It flooded the whole of New Orleans as well as the adjoining areas.
The observers of the storm and the survivors both faced severe distress and losses such as property destruction, shortages of fuel, prolonged electricity failures. Many had to evacuate from their homes and resettle in other places. Many people suffered from anxiety disorders together with PSTD and depression which was mostly as a result of watching long television coverage of the storm and its victims. In several researches the results showed that maximum percentage of people who experienced anxiety disorders was solely because of watching the coverage of the storm, looting in particular. Most of the survivors turned towards prayers and religion for seeking refuge from the distress and to cope with the trauma.
More than 28% of the residents of New Orleans lived in extreme poverty. Of those 84% were African Americans. Most of the city’s low income population lived in the flood plain areas which were severely inundated when the canals flooded. The people who had the resources to drain the excess water lived in areas of higher grounds; hence those deprived people living in the lowland areas were harshly struck. It enforced the people to take shelter on the streets, under freeway bridges, in sports arenas as the hurricane left no other option open to them. Food and safe drinking water shortages gave way to theft, murder, violence and also racial aggression as most of those who were terribly affected were Blacks. (UN-HABITAT)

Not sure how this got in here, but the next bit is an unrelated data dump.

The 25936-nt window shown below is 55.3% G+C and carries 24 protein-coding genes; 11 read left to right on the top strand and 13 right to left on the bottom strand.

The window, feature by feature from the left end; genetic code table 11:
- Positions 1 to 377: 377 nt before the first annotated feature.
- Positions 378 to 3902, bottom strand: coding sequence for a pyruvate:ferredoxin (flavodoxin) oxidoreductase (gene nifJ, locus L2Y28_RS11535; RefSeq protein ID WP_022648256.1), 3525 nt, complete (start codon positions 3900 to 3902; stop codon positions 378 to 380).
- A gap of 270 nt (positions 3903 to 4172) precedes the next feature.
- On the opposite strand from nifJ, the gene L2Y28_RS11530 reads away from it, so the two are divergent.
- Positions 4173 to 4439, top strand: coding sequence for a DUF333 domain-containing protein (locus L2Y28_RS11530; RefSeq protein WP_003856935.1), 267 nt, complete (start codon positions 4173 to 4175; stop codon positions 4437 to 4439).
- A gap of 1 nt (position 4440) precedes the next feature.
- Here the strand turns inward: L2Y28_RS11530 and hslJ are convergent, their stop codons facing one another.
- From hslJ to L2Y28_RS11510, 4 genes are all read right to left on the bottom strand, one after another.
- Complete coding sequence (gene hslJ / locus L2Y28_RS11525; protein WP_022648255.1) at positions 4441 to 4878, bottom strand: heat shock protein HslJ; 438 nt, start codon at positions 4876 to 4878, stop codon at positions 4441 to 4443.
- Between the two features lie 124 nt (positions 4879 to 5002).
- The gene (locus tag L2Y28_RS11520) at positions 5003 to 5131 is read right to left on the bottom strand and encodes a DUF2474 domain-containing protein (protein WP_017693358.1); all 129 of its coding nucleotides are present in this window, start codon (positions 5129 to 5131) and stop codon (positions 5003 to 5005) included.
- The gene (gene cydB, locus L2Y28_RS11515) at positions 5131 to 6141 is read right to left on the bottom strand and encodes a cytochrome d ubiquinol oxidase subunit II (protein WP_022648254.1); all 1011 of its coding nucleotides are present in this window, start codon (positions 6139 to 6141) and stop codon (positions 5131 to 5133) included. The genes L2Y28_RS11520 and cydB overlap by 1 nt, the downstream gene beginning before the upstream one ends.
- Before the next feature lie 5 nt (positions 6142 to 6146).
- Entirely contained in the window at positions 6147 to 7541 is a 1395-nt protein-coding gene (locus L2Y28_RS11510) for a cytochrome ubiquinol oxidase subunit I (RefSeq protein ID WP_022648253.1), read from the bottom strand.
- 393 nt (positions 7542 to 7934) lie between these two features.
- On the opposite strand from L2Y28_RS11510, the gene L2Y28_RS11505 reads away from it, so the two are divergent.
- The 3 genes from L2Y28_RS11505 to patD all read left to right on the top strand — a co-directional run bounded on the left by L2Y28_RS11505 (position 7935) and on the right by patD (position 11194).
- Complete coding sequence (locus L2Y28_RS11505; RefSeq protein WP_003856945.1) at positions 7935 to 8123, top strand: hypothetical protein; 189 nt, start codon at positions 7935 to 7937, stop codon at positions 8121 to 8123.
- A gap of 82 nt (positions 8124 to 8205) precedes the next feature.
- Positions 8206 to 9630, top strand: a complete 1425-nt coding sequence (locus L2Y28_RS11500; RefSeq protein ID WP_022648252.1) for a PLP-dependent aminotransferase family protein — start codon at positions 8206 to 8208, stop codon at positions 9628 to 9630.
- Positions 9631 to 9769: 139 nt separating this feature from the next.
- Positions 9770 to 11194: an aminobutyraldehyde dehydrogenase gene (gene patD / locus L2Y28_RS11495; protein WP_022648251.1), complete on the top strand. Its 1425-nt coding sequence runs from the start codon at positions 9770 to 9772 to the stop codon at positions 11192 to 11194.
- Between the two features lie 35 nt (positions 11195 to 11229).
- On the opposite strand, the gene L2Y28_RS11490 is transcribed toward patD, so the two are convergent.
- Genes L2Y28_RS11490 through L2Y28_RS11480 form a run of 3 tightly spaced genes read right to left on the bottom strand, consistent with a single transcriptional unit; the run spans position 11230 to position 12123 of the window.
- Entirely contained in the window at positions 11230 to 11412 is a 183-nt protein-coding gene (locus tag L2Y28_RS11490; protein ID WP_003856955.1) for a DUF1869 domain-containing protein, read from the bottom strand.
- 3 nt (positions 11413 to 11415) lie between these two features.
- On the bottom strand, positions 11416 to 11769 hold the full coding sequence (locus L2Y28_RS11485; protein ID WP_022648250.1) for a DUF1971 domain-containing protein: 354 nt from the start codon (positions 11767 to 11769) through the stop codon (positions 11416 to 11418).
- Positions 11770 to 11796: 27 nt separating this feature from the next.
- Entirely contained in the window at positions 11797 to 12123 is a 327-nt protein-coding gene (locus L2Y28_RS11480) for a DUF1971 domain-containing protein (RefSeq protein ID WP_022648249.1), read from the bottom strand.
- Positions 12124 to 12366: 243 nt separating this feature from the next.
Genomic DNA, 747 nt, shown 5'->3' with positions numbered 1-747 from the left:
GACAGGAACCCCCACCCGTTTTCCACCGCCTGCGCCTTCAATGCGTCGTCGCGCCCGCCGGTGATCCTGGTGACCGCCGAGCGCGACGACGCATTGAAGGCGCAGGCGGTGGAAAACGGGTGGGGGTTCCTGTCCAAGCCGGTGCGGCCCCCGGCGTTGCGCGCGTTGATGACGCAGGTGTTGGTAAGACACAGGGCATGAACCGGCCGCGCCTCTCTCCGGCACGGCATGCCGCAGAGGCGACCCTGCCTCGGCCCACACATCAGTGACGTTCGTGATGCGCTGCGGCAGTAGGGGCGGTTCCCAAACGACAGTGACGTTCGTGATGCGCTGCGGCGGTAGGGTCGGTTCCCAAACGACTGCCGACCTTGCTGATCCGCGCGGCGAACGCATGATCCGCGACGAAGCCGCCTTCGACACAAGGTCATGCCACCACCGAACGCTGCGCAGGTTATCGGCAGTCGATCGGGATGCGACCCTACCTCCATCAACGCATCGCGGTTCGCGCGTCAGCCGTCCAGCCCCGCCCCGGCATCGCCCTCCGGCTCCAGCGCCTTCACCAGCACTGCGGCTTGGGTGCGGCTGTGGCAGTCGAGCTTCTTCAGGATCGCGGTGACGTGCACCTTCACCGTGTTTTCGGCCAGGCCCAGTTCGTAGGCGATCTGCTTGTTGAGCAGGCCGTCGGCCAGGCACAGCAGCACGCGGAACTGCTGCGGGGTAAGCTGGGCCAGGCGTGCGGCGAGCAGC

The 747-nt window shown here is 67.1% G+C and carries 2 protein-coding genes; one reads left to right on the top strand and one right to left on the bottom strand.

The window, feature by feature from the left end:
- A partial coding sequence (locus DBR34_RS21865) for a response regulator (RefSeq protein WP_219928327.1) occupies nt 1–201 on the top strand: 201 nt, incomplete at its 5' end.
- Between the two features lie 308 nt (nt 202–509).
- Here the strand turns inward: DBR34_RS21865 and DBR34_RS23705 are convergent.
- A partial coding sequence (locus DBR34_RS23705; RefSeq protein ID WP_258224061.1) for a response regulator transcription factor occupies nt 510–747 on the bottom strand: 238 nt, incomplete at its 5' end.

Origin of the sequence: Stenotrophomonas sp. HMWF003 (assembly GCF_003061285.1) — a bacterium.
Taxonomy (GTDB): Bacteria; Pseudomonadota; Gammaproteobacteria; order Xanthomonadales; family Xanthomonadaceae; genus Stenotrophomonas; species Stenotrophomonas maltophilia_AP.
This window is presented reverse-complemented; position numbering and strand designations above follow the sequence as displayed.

However the privileged class also suffered a major setback as the Hurricane destroyed people’s businesses and the city’s economy. The tourism industry of New Orleans faced a massive setback and people started moving out of the city and the state of Louisiana to look for employment. The survivors were patients to water borne diseases such as dysentery and cholera. Family members were separated from one another and lost contact as they took shelter in